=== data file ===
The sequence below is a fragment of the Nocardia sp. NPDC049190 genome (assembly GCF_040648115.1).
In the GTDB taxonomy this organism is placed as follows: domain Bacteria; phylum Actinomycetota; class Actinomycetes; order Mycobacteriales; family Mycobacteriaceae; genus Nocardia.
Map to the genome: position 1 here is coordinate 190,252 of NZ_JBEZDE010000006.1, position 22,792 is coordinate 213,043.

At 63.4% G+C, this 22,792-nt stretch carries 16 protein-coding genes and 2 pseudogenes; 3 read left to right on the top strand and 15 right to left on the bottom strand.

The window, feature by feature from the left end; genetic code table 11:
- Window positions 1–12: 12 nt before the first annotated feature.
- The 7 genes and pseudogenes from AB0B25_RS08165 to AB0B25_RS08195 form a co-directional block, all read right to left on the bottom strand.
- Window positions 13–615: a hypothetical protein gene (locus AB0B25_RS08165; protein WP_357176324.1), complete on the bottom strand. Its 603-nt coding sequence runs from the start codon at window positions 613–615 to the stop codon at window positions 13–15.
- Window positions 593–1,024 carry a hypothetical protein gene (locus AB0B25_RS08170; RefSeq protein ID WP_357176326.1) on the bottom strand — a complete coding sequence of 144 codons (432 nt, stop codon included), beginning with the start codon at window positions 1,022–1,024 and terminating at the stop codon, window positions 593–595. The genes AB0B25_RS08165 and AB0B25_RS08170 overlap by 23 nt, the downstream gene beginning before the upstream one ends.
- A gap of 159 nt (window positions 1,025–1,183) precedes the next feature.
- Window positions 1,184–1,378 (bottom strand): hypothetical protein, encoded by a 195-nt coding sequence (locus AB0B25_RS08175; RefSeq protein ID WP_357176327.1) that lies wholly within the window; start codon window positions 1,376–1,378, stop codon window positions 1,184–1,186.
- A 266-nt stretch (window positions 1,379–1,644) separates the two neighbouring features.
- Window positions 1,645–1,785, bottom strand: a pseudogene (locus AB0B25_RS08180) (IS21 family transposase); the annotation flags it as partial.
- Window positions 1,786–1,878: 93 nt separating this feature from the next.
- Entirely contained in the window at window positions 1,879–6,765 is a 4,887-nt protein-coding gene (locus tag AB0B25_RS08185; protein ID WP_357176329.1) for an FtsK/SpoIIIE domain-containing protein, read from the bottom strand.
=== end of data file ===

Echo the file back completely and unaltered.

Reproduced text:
The sequence below is a fragment of the Nocardia sp. NPDC049190 genome (assembly GCF_040648115.1).
In the GTDB taxonomy this organism is placed as follows: domain Bacteria; phylum Actinomycetota; class Actinomycetes; order Mycobacteriales; family Mycobacteriaceae; genus Nocardia.
Map to the genome: position 1 here is coordinate 190,252 of NZ_JBEZDE010000006.1, position 22,792 is coordinate 213,043.

At 63.4% G+C, this 22,792-nt stretch carries 16 protein-coding genes and 2 pseudogenes; 3 read left to right on the top strand and 15 right to left on the bottom strand.

The window, feature by feature from the left end; genetic code table 11:
- Window positions 1–12: 12 nt before the first annotated feature.
- The 7 genes and pseudogenes from AB0B25_RS08165 to AB0B25_RS08195 form a co-directional block, all read right to left on the bottom strand.
- Window positions 13–615: a hypothetical protein gene (locus AB0B25_RS08165; protein WP_357176324.1), complete on the bottom strand. Its 603-nt coding sequence runs from the start codon at window positions 613–615 to the stop codon at window positions 13–15.
- Window positions 593–1,024 carry a hypothetical protein gene (locus AB0B25_RS08170; RefSeq protein ID WP_357176326.1) on the bottom strand — a complete coding sequence of 144 codons (432 nt, stop codon included), beginning with the start codon at window positions 1,022–1,024 and terminating at the stop codon, window positions 593–595. The genes AB0B25_RS08165 and AB0B25_RS08170 overlap by 23 nt, the downstream gene beginning before the upstream one ends.
- A gap of 159 nt (window positions 1,025–1,183) precedes the next feature.
- Window positions 1,184–1,378 (bottom strand): hypothetical protein, encoded by a 195-nt coding sequence (locus AB0B25_RS08175; RefSeq protein ID WP_357176327.1) that lies wholly within the window; start codon window positions 1,376–1,378, stop codon window positions 1,184–1,186.
- A 266-nt stretch (window positions 1,379–1,644) separates the two neighbouring features.
- Window positions 1,645–1,785, bottom strand: a pseudogene (locus AB0B25_RS08180) (IS21 family transposase); the annotation flags it as partial.
- Window positions 1,786–1,878: 93 nt separating this feature from the next.
- Entirely contained in the window at window positions 1,879–6,765 is a 4,887-nt protein-coding gene (locus tag AB0B25_RS08185; protein ID WP_357176329.1) for an FtsK/SpoIIIE domain-containing protein, read from the bottom strand.